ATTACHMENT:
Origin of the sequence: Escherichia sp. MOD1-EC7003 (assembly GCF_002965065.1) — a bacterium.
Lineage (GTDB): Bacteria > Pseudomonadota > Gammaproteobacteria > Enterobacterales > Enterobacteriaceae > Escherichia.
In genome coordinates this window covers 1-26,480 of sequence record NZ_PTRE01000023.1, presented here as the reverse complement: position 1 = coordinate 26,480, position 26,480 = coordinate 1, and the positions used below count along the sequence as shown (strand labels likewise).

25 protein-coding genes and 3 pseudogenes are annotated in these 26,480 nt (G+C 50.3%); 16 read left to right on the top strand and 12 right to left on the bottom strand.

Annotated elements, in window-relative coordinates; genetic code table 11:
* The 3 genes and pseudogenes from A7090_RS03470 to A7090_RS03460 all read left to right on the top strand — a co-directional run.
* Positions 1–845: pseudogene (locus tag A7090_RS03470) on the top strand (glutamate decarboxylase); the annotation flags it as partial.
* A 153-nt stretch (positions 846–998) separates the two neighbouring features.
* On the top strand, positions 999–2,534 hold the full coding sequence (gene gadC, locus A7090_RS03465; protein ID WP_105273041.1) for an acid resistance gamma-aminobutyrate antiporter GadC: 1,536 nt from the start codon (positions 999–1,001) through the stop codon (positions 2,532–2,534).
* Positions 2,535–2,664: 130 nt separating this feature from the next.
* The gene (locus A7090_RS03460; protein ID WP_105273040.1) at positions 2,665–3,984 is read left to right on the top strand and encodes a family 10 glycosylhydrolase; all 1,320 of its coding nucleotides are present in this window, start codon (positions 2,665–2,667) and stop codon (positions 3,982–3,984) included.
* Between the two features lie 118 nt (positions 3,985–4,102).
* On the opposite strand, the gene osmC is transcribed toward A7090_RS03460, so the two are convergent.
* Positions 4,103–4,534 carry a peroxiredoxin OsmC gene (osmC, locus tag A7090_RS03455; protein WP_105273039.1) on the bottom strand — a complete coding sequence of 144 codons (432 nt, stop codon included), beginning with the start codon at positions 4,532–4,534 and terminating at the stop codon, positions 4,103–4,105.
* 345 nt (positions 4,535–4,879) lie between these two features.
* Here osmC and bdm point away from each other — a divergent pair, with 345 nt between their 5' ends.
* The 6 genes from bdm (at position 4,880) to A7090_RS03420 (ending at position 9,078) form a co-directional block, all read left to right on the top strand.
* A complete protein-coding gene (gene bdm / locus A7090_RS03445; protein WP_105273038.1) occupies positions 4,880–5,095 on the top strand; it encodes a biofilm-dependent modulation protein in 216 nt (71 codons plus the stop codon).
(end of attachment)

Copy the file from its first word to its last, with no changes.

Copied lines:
Origin of the sequence: Escherichia sp. MOD1-EC7003 (assembly GCF_002965065.1) — a bacterium.
Lineage (GTDB): Bacteria > Pseudomonadota > Gammaproteobacteria > Enterobacterales > Enterobacteriaceae > Escherichia.
In genome coordinates this window covers 1-26,480 of sequence record NZ_PTRE01000023.1, presented here as the reverse complement: position 1 = coordinate 26,480, position 26,480 = coordinate 1, and the positions used below count along the sequence as shown (strand labels likewise).

25 protein-coding genes and 3 pseudogenes are annotated in these 26,480 nt (G+C 50.3%); 16 read left to right on the top strand and 12 right to left on the bottom strand.

Annotated elements, in window-relative coordinates; genetic code table 11:
* The 3 genes and pseudogenes from A7090_RS03470 to A7090_RS03460 all read left to right on the top strand — a co-directional run.
* Positions 1–845: pseudogene (locus tag A7090_RS03470) on the top strand (glutamate decarboxylase); the annotation flags it as partial.
* A 153-nt stretch (positions 846–998) separates the two neighbouring features.
* On the top strand, positions 999–2,534 hold the full coding sequence (gene gadC, locus A7090_RS03465; protein ID WP_105273041.1) for an acid resistance gamma-aminobutyrate antiporter GadC: 1,536 nt from the start codon (positions 999–1,001) through the stop codon (positions 2,532–2,534).
* Positions 2,535–2,664: 130 nt separating this feature from the next.
* The gene (locus A7090_RS03460; protein ID WP_105273040.1) at positions 2,665–3,984 is read left to right on the top strand and encodes a family 10 glycosylhydrolase; all 1,320 of its coding nucleotides are present in this window, start codon (positions 2,665–2,667) and stop codon (positions 3,982–3,984) included.
* Between the two features lie 118 nt (positions 3,985–4,102).
* On the opposite strand, the gene osmC is transcribed toward A7090_RS03460, so the two are convergent.
* Positions 4,103–4,534 carry a peroxiredoxin OsmC gene (osmC, locus tag A7090_RS03455; protein WP_105273039.1) on the bottom strand — a complete coding sequence of 144 codons (432 nt, stop codon included), beginning with the start codon at positions 4,532–4,534 and terminating at the stop codon, positions 4,103–4,105.
* 345 nt (positions 4,535–4,879) lie between these two features.
* Here osmC and bdm point away from each other — a divergent pair, with 345 nt between their 5' ends.
* The 6 genes from bdm (at position 4,880) to A7090_RS03420 (ending at position 9,078) form a co-directional block, all read left to right on the top strand.
* A complete protein-coding gene (gene bdm / locus A7090_RS03445; protein WP_105273038.1) occupies positions 4,880–5,095 on the top strand; it encodes a biofilm-dependent modulation protein in 216 nt (71 codons plus the stop codon).